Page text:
Private Loren Nelson

The Battle of the Twente Canal
2-4 April 1945

The Twente Canal
Looking across the Twente Canal, east towards Delden.

The last week of March 1945 found the Lincoln and Welland Regiment on the south side of the Rhine River near Best, Holland. This was a time that the Regiment received new conscripts. There was a training programme set up to bring the new men along. The morale of the regiment was fairly low at this time. Even though many men could see that the end of the war was near, the regiment was still getting too many casualties. Good friends and good men were still losing their lives.

The fighting in these late stages of the war was different. The German Army was now made up a small core of highly-trained soldiers and a larger part of older men and young boys. This made for an unpredictable and desperate foe, especially when the allies drove into Germany itself. This, the Canadian men could feel, and no one wanted to make a mistake this late in the war.

On the 28th of March the regiment learned of OPERATION HAYMAKER, the final thrust into Holland and then into Germany itself. On the 30th of March a regimental convoy pulled out of Best and moved back up through Nijmegen, and Cleve and across the Rhine River unopposed via the Black Frier's bridge at Rees.

April 1st, Easter Sunday, was spent on a rainy day in open country between Rees and Emmerich. This was where the Regiment learned that the enemy was in full retreat. They were expected to see no opposition until they advanced as far north as the Twente Canal. So the regiment moved up quickly, moving through Ruurlo on the 2nd of April and moving up to take the Twente Canal at dawn on the 4th.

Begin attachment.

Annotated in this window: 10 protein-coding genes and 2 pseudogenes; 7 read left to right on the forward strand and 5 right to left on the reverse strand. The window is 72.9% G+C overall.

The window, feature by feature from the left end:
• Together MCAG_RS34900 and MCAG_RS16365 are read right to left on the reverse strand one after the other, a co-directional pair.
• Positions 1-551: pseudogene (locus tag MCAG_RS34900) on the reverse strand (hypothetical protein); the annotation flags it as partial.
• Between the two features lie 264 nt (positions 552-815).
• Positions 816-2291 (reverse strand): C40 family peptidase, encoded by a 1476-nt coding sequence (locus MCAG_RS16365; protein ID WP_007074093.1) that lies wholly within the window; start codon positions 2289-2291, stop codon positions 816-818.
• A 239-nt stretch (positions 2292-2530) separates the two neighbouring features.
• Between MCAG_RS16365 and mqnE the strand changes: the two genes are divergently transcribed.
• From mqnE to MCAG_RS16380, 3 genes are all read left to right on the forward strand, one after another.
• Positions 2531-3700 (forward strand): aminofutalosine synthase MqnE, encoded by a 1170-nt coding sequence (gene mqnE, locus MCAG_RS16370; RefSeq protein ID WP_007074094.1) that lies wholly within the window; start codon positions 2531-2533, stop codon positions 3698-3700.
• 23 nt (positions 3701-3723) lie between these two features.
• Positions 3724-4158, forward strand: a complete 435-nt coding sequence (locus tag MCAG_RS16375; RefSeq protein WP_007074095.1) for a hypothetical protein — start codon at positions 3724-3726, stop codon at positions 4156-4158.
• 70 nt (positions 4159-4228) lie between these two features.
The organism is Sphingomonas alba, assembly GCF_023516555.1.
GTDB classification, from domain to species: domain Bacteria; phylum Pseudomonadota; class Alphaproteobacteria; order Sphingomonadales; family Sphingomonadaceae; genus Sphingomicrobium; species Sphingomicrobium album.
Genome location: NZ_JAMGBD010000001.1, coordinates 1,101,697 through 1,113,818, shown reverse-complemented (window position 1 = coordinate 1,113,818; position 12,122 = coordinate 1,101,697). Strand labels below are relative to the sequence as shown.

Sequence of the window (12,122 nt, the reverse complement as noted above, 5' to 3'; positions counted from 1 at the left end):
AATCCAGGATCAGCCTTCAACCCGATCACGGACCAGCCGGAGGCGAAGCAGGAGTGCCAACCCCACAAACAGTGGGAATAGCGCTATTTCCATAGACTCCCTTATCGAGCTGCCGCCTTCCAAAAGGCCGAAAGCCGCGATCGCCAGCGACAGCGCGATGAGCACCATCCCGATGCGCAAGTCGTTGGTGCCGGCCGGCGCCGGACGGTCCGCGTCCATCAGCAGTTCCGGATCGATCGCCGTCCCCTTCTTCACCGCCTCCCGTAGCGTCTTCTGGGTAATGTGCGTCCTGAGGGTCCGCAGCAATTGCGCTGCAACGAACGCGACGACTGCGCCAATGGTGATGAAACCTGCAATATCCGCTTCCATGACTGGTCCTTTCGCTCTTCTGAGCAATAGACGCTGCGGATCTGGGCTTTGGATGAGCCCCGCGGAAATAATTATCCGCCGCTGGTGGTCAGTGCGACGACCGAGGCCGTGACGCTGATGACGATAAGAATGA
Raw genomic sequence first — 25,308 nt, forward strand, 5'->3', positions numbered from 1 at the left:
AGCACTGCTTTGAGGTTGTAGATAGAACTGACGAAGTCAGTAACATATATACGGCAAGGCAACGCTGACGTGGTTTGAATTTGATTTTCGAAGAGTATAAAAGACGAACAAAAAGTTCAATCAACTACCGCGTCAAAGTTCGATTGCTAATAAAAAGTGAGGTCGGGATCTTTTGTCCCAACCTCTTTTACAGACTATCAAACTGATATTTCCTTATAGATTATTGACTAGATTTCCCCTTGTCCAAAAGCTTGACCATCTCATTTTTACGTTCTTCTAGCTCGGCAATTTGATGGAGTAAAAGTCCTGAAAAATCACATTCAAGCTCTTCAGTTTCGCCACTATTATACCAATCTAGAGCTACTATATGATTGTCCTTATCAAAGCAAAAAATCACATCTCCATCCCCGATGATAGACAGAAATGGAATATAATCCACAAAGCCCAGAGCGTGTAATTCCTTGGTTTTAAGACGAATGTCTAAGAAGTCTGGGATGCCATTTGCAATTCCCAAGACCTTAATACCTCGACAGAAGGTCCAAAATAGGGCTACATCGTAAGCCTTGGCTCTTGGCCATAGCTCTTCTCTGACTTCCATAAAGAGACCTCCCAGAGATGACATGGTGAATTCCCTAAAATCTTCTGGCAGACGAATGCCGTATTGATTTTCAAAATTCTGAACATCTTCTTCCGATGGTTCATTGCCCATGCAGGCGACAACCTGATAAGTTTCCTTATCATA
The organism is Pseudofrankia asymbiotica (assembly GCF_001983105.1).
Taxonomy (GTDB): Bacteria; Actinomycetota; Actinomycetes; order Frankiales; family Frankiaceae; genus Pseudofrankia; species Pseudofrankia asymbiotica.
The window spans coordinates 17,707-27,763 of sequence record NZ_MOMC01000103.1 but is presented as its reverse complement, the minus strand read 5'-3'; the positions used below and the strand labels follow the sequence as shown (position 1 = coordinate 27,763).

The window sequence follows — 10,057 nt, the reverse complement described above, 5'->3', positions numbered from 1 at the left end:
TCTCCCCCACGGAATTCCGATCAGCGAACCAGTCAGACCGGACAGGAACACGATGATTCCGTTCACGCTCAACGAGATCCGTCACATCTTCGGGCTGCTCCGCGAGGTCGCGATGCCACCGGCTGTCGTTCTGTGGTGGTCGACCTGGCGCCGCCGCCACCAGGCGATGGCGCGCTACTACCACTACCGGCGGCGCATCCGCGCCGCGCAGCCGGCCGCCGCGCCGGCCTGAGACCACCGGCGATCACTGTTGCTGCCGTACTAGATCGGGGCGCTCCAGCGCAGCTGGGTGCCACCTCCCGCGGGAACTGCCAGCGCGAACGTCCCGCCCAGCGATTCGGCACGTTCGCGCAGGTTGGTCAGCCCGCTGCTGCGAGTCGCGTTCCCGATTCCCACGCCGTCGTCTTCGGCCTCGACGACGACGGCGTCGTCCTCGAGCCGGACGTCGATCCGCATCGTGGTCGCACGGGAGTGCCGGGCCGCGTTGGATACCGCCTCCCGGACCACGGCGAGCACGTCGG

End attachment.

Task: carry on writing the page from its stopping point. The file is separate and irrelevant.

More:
The Lincoln and Welland Regiment was in place on the south side of the Twente Canal by 12:30 PM on the 3rd. As the Commanding Officer, Lt. Col. Coleman, was taking the time to outline the next morning's attack, orders were given for him to attack as soon as possible. Fierce resistance was met at the canal to the west, and the regiment could avoid this resistance if it was to go at once.

Two companies went over the canal with little resistance. An artillery barrage had softened up the Germans, plus a strategy of providing machine gun covering fire made the crossing easy. Within the hour both companies were on their objectives over the canal, and a third company had been brought up to reinforce their position.

C Coy HQ near Delden.
This barn was where Dunlop's C Company were trapped on
the night of the 3rd of April.

To the east C Company under Lt. John Dunlop was not having such an easy time. Once over the canal Dunlop's men had dug in around some farm houses, and were meeting a heavy German counter-attack from the north. By late evening the company was in a desperate situation, surrounded on all sides by Germans. Most of the company had taken refuge in a small farm house and a larger barn-like structure. Their only choice was to call artillery fire in on their own position. The strategy worked. The Germans, being outside the structures, absorbed the brunt of the artillery.

Two hours later reinforcements were ordered to C Company and help consolidate their position. By dawn on the 4th of April the battle was over. The regiment now moved in the town of Delden itself, which would become it's base of operations for the next 3 days.

The German Army was now on the run, and Loren and the Lincoln and Welland Regiment were part of the Canadian Army which was chasing them.

4 Division enters Delden, Netherlands.A jubilant crown meets the vehicles of 4 Division, which moved north through the village of Delden on the 4th of April 1945. Members of the Lincoln and Welland Regiment are already in town, many can be seen in the bottom right of this photo.